May 22, 2017
Syngenta has announced the launch of PLENARIS seed treatment fungicide for the control of downy mildew in sunflower. PLENARIS contains Read More
Corn close up
Crop InputsMonsanto’s First HPPD Herbicide Garners EPA Appro…
May 19, 2017
Monsanto announced today that EPA has federally approved Harness MAX Herbicide, the first herbicide in the Monsanto portfolio to provide Read More
ManagementPrecision Planting Deal, China Developments, and Enviro…
May 18, 2017
Editors Eric Sfiligoj and Dan Jacobs discuss the latest news on John Deere’s now dead deal for Precision Planting, China’s Read More
Soybean aphid leaf
InsecticidesMulti-state Research Reveals IPM Best Option for Treatm…
May 17, 2017
About 89.5 million acres of soybeans will be planted across the U.S. in 2017 — a record high, according to Read More
GROWMARK-2017-Interns
CropLife 100GROWMARK Names 2017 Summer Interns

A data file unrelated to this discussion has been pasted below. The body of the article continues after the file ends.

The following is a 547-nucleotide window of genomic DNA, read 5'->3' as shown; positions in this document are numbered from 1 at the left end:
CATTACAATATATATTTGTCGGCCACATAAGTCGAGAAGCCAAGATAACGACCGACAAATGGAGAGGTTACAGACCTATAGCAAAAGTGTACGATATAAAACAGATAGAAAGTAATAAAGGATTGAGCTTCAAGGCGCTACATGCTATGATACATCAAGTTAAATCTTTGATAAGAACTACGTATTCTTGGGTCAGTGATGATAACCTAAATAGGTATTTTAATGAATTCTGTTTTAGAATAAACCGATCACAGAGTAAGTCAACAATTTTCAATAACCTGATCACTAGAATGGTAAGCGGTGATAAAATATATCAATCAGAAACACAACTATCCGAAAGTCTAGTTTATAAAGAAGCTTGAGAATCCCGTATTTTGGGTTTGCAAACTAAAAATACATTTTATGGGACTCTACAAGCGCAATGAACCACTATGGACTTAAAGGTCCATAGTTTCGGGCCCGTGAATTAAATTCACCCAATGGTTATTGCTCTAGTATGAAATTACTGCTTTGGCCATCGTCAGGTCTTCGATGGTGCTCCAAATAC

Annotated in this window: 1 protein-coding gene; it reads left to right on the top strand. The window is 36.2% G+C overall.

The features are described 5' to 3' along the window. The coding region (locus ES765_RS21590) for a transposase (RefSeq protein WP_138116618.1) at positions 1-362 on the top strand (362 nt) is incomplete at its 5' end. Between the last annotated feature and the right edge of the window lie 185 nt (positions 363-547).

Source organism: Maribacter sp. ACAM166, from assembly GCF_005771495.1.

May 16, 2017
Forty-two college students are exploring agricultural career opportunities this summer as GROWMARK interns. They are working at FS member cooperatives Read More
Migrant farm workers
LegislationTrump: Immigration Crackdown Won’t Impact U.S. Ag…
May 16, 2017
President Donald Trump said he would seek to keep his tough immigration enforcement policies from harming the U.S. farm industry Read More
Flooded corn in Indiana
FertilizerBoth Wet and Dry Conditions Threaten Nitrogen Loss
May 15, 2017
The weather is notoriously unpredictable, leading to challenges for planting, harvesting and applying the nitrogen (N) your corn crop needs. Read More
farmer Kip Tom
Precision AgAg Tech: On the Cusp of Something Big?
May 15, 2017
The investment and ag-tech sectors’ continuing courtship of agriculture, smoldering for three or four years now, was well in evidence at Read More
AGCO Ratliff featured
Eric SfiligojRemembering Robert Ratliff
May 15, 2017
With all the fast-paced happenings in agriculture this spring, with multiple mergers in the works and planting season in full Read More
Greg Musson, Gar Tootelian
ManagementOpinion: Shaking Your Perspective in Ag Retail
May 12, 2017
Some of you I’m sure have encountered our recently retired salesman extraordinaire, Dan Bellanger. He worked in the industry for Read More